Ethiopia–Israel relations

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Ethiopia-Israel relations
Map indicating locations of Ethiopia and Israel

Ethiopia

Israel

Ethiopia–Israel relations are foreign relations between Ethiopia and Israel. Both countries re-established diplomatic relation in 1992. Ethiopia has an embassy in Tel Aviv; the ambassador is also accredited to the Holy See, Greece and Cyprus. Israel has an embassy in Addis Ababa; the ambassador is also accredited to Rwanda and Burundi. Israel has been one of Ethiopia's most reliable suppliers of military assistance, supporting different Ethiopian governments during the Eritrean War of Independence.

In 2012, an Ethiopian-born Israeli, Belaynesh Zevadia, was appointed Israeli ambassador to Ethiopia.[1]

History[edit]

Royal Era[edit]

Ethiopian consulate in Jerusalem

During the imperial era, Israeli advisers trained paratroops and counterinsurgency units belonging to the Fifth Division (also called the Nebelbal, 'Flame', Division).[2] In December 1960, a section of the Ethiopian army attempted a coup whilst the Emperor Haile Sellassie I was on a state visit in Brazil. Israel intervened, so that the Emperor could communicate directly with general Abbiye. General Abbiye and his troops remained loyal to the Emperor, and the rebellion was crushed.[3]

Empress Menen Asfaw visiting Israel, 1959

In the early 1960s, Israel started helping the Ethiopian government in its campaigns against the Eritrean Liberation Front (ELF).[2][3] The Ethiopian government portrayed the Eritrean rebellion as an Arab threat to the African region, an argument that convinced the Israelis to side with the Ethiopian government in the conflict.[4] Israel trained counter-insurgency forces and the Governor General of Eritrea, Asrate Medhin Kassa, had an Israeli Military Attaché as his advisor. An Israeli colonel was put in charge of a military training school at Decamare and the training of the Ethiopian Marine Commando Forces.[2][3] By 1966, there were around 100 Israeli military advisors in Ethiopia.[3] The Ethiopian-Israeli cooperation had impacts on the discourse of the Eritrean rebel movements, which increasingly began to use anti-Zionist rhetoric. It also enabled the Eritreans to mobilize material support from the Arab and Islamic world.[5]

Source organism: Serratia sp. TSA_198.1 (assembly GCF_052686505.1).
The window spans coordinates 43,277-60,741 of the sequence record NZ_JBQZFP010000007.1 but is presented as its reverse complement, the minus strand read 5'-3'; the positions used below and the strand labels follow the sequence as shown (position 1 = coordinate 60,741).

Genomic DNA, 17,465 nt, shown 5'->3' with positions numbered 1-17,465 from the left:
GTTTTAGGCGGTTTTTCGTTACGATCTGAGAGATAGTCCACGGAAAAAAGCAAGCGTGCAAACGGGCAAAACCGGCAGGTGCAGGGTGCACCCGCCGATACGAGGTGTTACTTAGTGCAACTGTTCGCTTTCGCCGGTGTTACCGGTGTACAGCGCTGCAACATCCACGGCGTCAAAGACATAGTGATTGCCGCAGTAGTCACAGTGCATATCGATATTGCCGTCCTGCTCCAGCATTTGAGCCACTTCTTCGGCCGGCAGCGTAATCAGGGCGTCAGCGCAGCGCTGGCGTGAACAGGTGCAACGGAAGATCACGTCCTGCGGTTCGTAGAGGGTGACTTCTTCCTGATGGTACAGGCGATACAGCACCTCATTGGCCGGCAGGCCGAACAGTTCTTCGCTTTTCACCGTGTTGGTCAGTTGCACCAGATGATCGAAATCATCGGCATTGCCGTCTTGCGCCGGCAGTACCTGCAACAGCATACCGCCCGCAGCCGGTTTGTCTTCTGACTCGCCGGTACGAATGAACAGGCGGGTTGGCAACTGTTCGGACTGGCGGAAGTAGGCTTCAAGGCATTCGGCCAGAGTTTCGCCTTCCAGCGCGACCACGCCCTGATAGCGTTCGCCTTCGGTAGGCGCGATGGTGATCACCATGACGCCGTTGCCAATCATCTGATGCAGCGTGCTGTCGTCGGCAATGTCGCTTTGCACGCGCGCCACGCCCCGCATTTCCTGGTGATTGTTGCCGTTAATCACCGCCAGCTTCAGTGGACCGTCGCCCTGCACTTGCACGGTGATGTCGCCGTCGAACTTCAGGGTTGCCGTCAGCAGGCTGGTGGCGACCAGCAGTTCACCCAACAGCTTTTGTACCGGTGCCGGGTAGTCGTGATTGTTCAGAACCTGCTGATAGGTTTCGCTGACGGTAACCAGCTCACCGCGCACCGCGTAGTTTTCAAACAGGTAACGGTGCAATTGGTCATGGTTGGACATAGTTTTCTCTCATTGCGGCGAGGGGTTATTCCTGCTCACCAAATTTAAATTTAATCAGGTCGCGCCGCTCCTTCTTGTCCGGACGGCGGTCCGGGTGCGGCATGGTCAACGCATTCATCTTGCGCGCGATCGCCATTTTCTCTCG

The Israeli perception of the war in Eritrea as part of the Arab-Israeli conflict was reinforced when reports of links between the ELF and Palestine Liberation Organization emerged after the Six Days War.[6]

Parallel to the war in Eritrea, Israel was accused of aiding the Ethiopian government in crushing the Oromo resistance.[5]

Ethiopian Church in Jerusalem

In 1969 the Israeli government had proposed the formation of an anti-Pan-Arab alliance consisting of the United States, Israel, Ethiopia, Iran and Turkey. Ethiopia rejected the proposal. In 1971, the Israeli Chief of Staff Bar Lev made a visit to Ethiopia, during which he presented proposals for deepening of Israeli-Ethiopian cooperation. The Ethiopians turned down the Israeli proposals but nevertheless, Ethiopia became internationally accused of having given concessions to Israel for setting up Israeli military bases on Ethiopian islands in the Red Sea. Ethiopia consistently denied all such accusations.[7]